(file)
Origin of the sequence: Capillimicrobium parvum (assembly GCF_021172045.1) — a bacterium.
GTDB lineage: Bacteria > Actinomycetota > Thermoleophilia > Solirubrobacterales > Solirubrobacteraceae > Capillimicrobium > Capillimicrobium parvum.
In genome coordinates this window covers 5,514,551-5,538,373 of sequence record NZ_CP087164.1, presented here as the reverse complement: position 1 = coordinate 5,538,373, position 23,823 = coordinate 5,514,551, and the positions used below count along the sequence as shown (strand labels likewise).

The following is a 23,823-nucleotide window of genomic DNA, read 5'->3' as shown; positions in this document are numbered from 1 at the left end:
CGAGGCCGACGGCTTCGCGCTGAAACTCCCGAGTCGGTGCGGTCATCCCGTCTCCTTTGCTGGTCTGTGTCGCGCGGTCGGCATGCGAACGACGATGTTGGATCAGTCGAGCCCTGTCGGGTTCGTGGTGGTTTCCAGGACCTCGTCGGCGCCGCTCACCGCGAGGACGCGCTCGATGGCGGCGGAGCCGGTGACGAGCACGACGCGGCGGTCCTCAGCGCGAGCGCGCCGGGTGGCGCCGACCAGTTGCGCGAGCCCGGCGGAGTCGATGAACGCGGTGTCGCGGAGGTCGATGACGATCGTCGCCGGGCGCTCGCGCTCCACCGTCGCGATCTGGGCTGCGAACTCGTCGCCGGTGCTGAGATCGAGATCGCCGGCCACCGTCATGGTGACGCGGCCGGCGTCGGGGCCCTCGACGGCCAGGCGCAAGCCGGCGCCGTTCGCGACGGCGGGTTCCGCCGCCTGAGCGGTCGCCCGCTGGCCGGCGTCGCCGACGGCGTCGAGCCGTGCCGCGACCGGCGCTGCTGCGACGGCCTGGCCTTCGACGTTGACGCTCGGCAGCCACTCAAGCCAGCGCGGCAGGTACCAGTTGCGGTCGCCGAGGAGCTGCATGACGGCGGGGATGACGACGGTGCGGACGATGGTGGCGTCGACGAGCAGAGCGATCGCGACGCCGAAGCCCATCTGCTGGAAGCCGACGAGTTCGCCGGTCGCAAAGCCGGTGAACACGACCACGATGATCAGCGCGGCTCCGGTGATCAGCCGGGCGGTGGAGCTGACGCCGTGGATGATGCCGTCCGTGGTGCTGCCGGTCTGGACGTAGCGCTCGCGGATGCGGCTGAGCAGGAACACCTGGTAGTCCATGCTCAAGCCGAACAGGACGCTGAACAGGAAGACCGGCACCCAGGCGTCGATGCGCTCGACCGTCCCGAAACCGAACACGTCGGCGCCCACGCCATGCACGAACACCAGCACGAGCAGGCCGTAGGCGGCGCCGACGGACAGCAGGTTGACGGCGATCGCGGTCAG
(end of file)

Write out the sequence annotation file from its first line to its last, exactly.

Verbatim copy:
Origin of the sequence: Capillimicrobium parvum (assembly GCF_021172045.1) — a bacterium.
GTDB lineage: Bacteria > Actinomycetota > Thermoleophilia > Solirubrobacterales > Solirubrobacteraceae > Capillimicrobium > Capillimicrobium parvum.
In genome coordinates this window covers 5,514,551-5,538,373 of sequence record NZ_CP087164.1, presented here as the reverse complement: position 1 = coordinate 5,538,373, position 23,823 = coordinate 5,514,551, and the positions used below count along the sequence as shown (strand labels likewise).

The following is a 23,823-nucleotide window of genomic DNA, read 5'->3' as shown; positions in this document are numbered from 1 at the left end:
CGAGGCCGACGGCTTCGCGCTGAAACTCCCGAGTCGGTGCGGTCATCCCGTCTCCTTTGCTGGTCTGTGTCGCGCGGTCGGCATGCGAACGACGATGTTGGATCAGTCGAGCCCTGTCGGGTTCGTGGTGGTTTCCAGGACCTCGTCGGCGCCGCTCACCGCGAGGACGCGCTCGATGGCGGCGGAGCCGGTGACGAGCACGACGCGGCGGTCCTCAGCGCGAGCGCGCCGGGTGGCGCCGACCAGTTGCGCGAGCCCGGCGGAGTCGATGAACGCGGTGTCGCGGAGGTCGATGACGATCGTCGCCGGGCGCTCGCGCTCCACCGTCGCGATCTGGGCTGCGAACTCGTCGCCGGTGCTGAGATCGAGATCGCCGGCCACCGTCATGGTGACGCGGCCGGCGTCGGGGCCCTCGACGGCCAGGCGCAAGCCGGCGCCGTTCGCGACGGCGGGTTCCGCCGCCTGAGCGGTCGCCCGCTGGCCGGCGTCGCCGACGGCGTCGAGCCGTGCCGCGACCGGCGCTGCTGCGACGGCCTGGCCTTCGACGTTGACGCTCGGCAGCCACTCAAGCCAGCGCGGCAGGTACCAGTTGCGGTCGCCGAGGAGCTGCATGACGGCGGGGATGACGACGGTGCGGACGATGGTGGCGTCGACGAGCAGAGCGATCGCGACGCCGAAGCCCATCTGCTGGAAGCCGACGAGTTCGCCGGTCGCAAAGCCGGTGAACACGACCACGATGATCAGCGCGGCTCCGGTGATCAGCCGGGCGGTGGAGCTGACGCCGTGGATGATGCCGTCCGTGGTGCTGCCGGTCTGGACGTAGCGCTCGCGGATGCGGCTGAGCAGGAACACCTGGTAGTCCATGCTCAAGCCGAACAGGACGCTGAACAGGAAGACCGGCACCCAGGCGTCGATGCGCTCGACCGTCCCGAAACCGAACACGTCGGCGCCCACGCCATGCACGAACACCAGCACGAGCAGGCCGTAGGCGGCGCCGACGGACAGCAGGTTGACGGCGATCGCGGTCAG